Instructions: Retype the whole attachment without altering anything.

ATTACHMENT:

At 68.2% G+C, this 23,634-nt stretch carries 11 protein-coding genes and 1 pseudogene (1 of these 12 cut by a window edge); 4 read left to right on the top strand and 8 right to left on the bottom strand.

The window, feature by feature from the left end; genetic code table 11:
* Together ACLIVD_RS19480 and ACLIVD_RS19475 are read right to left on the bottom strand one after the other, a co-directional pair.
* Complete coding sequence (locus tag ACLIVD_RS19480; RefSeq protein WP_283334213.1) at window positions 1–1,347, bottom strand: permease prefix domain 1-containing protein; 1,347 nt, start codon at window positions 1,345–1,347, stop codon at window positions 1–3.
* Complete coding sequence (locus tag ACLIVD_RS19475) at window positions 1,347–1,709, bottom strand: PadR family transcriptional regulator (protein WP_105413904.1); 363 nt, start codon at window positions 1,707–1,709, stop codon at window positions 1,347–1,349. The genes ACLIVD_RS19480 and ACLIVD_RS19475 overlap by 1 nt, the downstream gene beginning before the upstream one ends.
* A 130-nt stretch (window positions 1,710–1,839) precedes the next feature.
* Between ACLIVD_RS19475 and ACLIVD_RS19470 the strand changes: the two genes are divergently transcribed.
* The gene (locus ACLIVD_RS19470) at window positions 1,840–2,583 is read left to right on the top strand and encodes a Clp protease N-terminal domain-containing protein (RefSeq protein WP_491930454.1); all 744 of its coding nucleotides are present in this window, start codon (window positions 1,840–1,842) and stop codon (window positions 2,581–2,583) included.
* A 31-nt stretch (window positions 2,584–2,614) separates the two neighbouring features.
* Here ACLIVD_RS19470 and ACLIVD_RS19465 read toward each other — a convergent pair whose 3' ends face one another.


At 68.2% G+C, this 23,634-nt stretch carries 11 protein-coding genes and 1 pseudogene (1 of these 12 cut by a window edge); 4 read left to right on the top strand and 8 right to left on the bottom strand.

The window, feature by feature from the left end; genetic code table 11:
* Together ACLIVD_RS19480 and ACLIVD_RS19475 are read right to left on the bottom strand one after the other, a co-directional pair.
* Complete coding sequence (locus tag ACLIVD_RS19480; RefSeq protein WP_283334213.1) at window positions 1–1,347, bottom strand: permease prefix domain 1-containing protein; 1,347 nt, start codon at window positions 1,345–1,347, stop codon at window positions 1–3.
* Complete coding sequence (locus tag ACLIVD_RS19475) at window positions 1,347–1,709, bottom strand: PadR family transcriptional regulator (protein WP_105413904.1); 363 nt, start codon at window positions 1,707–1,709, stop codon at window positions 1,347–1,349. The genes ACLIVD_RS19480 and ACLIVD_RS19475 overlap by 1 nt, the downstream gene beginning before the upstream one ends.
* A 130-nt stretch (window positions 1,710–1,839) precedes the next feature.
* Between ACLIVD_RS19475 and ACLIVD_RS19470 the strand changes: the two genes are divergently transcribed.
* The gene (locus ACLIVD_RS19470) at window positions 1,840–2,583 is read left to right on the top strand and encodes a Clp protease N-terminal domain-containing protein (RefSeq protein WP_491930454.1); all 744 of its coding nucleotides are present in this window, start codon (window positions 1,840–1,842) and stop codon (window positions 2,581–2,583) included.
* A 31-nt stretch (window positions 2,584–2,614) separates the two neighbouring features.
* Here ACLIVD_RS19470 and ACLIVD_RS19465 read toward each other — a convergent pair whose 3' ends face one another.